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The Honorable Patrick Leahy
United States Senator
Statement of Senator Patrick Leahy
Violent crime in the United States is a problem that affects us all, and the rise in violent crime rates is an alarming trend that Congress must address. I thank Senator Biden for holding this important hearing.
Like my colleagues, I have been extremely concerned that violent crime, which had been declining through the 1990s, has once again been on the rise. I worry that the previous Republican-led Congress and the current Administration may have contributed to this trend by cutting funding to local law enforcement, which has always been our best resource in preventing violent crime.
We have seen a steady and significant decline in the funds appropriated and spent for the Community Oriented Policing Services Program. The COPS program increased police presence on the streets, and by all accounts aided in the steady decline in the national crime rate in the 1990s. Beginning with President Bush's first year in office, the Administration has proposed consistent cuts, and in fact has proposed to completely do away with the COPS program.
In 2005, the GAO recognized that the COPS program had been effective in reducing violent crime. Between 1994 and 2001, violent crime dropped by 29 percent. State and local law enforcement officers have consistently appreciated the program. Since the Administration and the Republican Congress began cutting this program, however, the rate of violent crime has once again been steadily climbing, as statistics for 2005 and the first half of 2006 show. Yet, the President continues to propose cuts in the COPS program and the Byrne grant program, another important program to fund local law enforcement.
We have been trying to reverse this trend. This Congress and this Committee have been taking important steps to show our support for our nation's law enforcement officers. In March, the Senate Judiciary Committee voted to report the COPS Improvement Act of 2007, which I joined with Senator Biden to introduce. Despite tremendous support for this legislation, a Republican objection to passing the House version of this bill has prevented this important legislation from passing the Senate. I hope the objection is soon withdrawn.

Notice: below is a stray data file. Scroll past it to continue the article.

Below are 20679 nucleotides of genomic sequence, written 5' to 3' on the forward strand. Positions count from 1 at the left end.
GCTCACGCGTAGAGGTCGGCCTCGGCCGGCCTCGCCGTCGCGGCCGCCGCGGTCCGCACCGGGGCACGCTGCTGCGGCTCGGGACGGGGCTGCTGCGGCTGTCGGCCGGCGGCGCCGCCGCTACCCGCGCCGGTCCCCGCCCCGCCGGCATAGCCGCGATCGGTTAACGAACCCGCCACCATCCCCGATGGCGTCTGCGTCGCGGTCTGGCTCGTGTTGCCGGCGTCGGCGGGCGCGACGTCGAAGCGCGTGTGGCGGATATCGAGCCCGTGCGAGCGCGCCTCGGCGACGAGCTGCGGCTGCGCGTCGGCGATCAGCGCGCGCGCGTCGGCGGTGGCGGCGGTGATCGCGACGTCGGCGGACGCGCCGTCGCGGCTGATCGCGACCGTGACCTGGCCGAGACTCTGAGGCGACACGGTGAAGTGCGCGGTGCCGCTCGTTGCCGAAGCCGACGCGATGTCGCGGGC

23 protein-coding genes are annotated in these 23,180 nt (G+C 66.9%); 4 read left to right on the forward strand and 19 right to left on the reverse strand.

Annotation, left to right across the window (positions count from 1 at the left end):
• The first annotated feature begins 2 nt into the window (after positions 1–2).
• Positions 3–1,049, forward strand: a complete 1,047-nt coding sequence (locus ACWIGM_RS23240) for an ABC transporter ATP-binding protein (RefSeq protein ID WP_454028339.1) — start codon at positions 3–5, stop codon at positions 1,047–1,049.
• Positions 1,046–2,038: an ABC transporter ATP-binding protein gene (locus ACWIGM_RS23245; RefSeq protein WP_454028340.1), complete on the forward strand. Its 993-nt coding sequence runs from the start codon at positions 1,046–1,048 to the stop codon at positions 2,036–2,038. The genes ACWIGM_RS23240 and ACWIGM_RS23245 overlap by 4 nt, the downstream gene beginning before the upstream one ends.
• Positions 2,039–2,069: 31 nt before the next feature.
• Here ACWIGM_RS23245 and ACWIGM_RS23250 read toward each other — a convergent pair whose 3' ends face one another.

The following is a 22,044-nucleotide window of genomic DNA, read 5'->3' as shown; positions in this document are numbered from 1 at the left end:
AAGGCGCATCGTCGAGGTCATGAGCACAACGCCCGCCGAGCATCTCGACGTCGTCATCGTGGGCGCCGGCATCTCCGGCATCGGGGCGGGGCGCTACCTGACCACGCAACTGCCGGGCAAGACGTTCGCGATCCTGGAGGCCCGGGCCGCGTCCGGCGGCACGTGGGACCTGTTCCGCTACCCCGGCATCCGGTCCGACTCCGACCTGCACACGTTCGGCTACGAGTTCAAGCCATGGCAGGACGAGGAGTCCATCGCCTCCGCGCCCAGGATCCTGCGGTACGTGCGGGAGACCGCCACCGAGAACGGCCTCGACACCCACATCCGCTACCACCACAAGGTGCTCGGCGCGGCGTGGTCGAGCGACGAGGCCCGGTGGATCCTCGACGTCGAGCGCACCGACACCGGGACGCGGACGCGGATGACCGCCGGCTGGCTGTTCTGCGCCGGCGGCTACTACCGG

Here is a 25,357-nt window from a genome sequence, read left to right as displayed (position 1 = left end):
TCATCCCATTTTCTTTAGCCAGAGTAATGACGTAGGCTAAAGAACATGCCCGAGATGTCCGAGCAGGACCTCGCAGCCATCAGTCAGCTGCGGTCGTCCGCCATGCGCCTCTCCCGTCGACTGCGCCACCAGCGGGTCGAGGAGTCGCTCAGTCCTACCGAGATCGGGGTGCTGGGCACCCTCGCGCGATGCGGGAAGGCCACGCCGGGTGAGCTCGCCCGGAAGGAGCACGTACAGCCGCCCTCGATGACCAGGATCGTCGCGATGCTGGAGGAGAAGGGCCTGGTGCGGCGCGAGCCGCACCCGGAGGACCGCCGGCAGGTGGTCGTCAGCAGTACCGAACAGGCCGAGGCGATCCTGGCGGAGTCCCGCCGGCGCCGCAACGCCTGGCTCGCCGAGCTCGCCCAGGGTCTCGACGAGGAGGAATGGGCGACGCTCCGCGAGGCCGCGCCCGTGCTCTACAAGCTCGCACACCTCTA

This legislation would reauthorize and expand the ability of the Attorney General to award grants aimed at increasing the number of cops on the streets and in our schools. In Vermont, for example, passage of the COPS Improvement Act would likely mean that 110 new officers would be put on the beat. Additionally, the COPS Improvement Act would authorize funds for district attorneys to hire community prosecutors and for law enforcement technology grants. The COPS program has been a resounding success, and the proposed improvements to the program would help our State and local law enforcement agencies cope with the substantial reductions in funding they have endured in recent years.
I am also a longtime supporter of the Edward Byrne Memorial Assistance Grant Program, which has been targeted for elimination by this Administration. Byrne funding is the backbone of counter-drug enforcement and prosecution efforts in Vermont. Over the years, Vermont has been able to support a broad spectrum of projects within corrections, courts, training, forensics, and domestic violence and victim services as a result of the Byrne grant program. In March, this Committee agreed to report reauthorization of Byrne grants, as well.
We must do what we can to reverse the alarming trend of rising crime in this country. We must give local law enforcement the resources they need, and we must make sure that the Federal Government is doing its part. We must fund and encourage more prevention programs, particularly for young people, which can reach kids before they turn to crime and keep all of us safer. I look forward to the insights of today's distinguished witnesses, including leaders of important law enforcement entities about how best to address our crime problem.
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